AJP Rep 2015; 05(01): e33-e36
DOI: 10.1055/s-0034-1544106
Case Report
Thieme Medical Publishers 333 Seventh Avenue, New York, NY 10001, USA.

A Case Report and Review of Postural Orthostatic Tachycardia Syndrome in Pregnancy

Brianna Lide
1  Texas A and M University College of Medicine, Temple, Texas
Sina Haeri
2  St. David's North Austin Medical Center, Austin, Texas
3  Department of Obstetrics and Gynecology, Baylor College of Medicine, Houston, Texas
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Weitere Informationen

Address for correspondence

Sina Haeri, MD, MHSA
North Austin Maternal-Fetal Medicine
12200 Renfert Way, Suite G-3, Austin, TX 78758


16. Juli 2014

28. November 2014

04. März 2015 (online)



Purpose Postural orthostatic tachycardia syndrome (POTS) is a form of orthostatic intolerance characterized by an increased heart rate upon transition from supine to standing, and head-up tilt without orthostatic hypotension. Its etiology is multifactorial, and no clear cause has been identified. Common symptoms include light-headedness, blurred vision, weakness, cognitive difficulties, and fatigue and are often accompanied by palpitations, shortness of breath, syncope, or gastrointestinal symptoms. Management includes volume expansion, physical counter maneuvers, and pharmacological agents such as fludrocortisone, midodrine, propranolol, and pyridostigmine. The course of POTS in pregnancy is variable and POTS has not been directly implicated in any adverse outcomes for the mother or fetus.

Methods Two cases of POTS in pregnancy are presented, along with a review of the literature for reports of POTS in pregnancy.

Results Along with our 2 cases, 10 other case reports were identified and included.

Conclusion The course of POTS in pregnancy is variable, and not directly linked to increase perinatal morbidity or mortality. Women can safely undergo regional anesthesia, and vaginal delivery with close monitoring of hemodynamic changes.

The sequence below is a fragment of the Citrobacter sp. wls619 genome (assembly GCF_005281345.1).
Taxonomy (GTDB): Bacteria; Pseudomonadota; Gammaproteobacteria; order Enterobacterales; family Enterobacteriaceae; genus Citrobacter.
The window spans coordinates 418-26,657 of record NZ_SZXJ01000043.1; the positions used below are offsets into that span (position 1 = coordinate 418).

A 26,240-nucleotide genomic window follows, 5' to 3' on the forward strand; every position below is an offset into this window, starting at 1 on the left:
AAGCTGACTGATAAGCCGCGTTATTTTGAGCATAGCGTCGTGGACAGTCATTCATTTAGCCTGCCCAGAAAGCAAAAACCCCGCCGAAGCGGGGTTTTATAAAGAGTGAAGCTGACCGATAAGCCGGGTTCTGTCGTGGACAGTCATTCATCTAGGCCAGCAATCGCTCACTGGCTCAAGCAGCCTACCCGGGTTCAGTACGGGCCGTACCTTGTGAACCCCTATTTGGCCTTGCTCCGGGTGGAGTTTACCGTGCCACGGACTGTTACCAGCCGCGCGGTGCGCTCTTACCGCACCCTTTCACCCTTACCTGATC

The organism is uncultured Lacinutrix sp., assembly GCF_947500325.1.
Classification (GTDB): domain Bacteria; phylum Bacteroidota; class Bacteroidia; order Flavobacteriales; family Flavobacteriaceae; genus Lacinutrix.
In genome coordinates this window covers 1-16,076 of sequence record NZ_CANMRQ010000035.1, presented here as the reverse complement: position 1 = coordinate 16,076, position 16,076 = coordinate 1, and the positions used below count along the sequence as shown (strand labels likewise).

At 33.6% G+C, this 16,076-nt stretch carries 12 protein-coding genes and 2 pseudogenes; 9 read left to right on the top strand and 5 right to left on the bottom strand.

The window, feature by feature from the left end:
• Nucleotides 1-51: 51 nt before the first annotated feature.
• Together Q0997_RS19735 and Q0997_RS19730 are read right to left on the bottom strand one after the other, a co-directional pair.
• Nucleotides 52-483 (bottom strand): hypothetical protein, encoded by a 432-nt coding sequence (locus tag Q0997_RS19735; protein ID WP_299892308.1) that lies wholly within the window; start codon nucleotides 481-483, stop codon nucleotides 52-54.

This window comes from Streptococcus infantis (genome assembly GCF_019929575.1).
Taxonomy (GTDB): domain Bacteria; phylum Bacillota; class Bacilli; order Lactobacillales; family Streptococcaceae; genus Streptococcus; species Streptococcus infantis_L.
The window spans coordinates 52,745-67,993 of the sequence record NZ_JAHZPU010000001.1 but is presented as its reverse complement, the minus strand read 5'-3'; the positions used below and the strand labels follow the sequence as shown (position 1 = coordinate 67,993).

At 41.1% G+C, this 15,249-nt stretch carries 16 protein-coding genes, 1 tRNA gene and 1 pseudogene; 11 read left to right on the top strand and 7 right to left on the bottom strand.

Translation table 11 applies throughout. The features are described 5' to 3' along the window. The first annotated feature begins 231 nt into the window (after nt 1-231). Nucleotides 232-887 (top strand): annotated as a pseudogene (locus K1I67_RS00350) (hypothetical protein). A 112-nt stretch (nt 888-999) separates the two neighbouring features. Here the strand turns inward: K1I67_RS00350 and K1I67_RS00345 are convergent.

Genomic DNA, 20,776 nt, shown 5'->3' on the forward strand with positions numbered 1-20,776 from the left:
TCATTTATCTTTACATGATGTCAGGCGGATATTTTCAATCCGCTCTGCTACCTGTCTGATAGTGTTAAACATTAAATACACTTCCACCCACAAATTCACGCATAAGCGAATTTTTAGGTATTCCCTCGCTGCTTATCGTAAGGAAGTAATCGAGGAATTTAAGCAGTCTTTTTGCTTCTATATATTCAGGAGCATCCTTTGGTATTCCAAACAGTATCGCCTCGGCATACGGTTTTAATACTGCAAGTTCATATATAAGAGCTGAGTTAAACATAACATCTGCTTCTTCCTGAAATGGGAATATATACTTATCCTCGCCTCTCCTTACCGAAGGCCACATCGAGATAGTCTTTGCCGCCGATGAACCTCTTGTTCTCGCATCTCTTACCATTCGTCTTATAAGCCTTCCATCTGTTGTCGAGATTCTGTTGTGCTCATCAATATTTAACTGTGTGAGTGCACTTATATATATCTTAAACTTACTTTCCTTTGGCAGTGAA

Postural orthostatic tachycardia syndrome, POTS, is an autonomic condition resulting in a marked increase in heart rate (≥ 30 beats per minute) or a tachycardia (≥ 120 beats per minute), upon standing or tilt table testing without orthostatic hypotension. It is more frequent in females, (female:male ratio of 4.5:1), and most cases occur between ages of 15 and 25 years.[1] The tachycardia response may be caused by inefficient sympathetic vasoconstriction of the lower limbs, excessive sympathetic drive, volume dysregulation, and physical deconditioning. Common exacerbating factors include excessive heat exposure, physical exertion, anxiety, depression, and prolonged bed rest.[1]

A current review of the literature demonstrates that the course of POTS in pregnancy is variable with similar proportions of patients reporting unchanged, worsened, and improved symptoms.[2] [3] [4] [5] For those patients who did report worsening symptoms, hyperemesis gravidarum,[2] [6] migraine,[3] and presyncopal and syncopal episodes[4] [7] were most common. The majority of studies have concluded that POTS does not appear to contribute to pregnancy-related complications[3] [4] [8] and show that vaginal delivery and regional anesthesia are generally safe in women with POTS.

Case Description

Case 1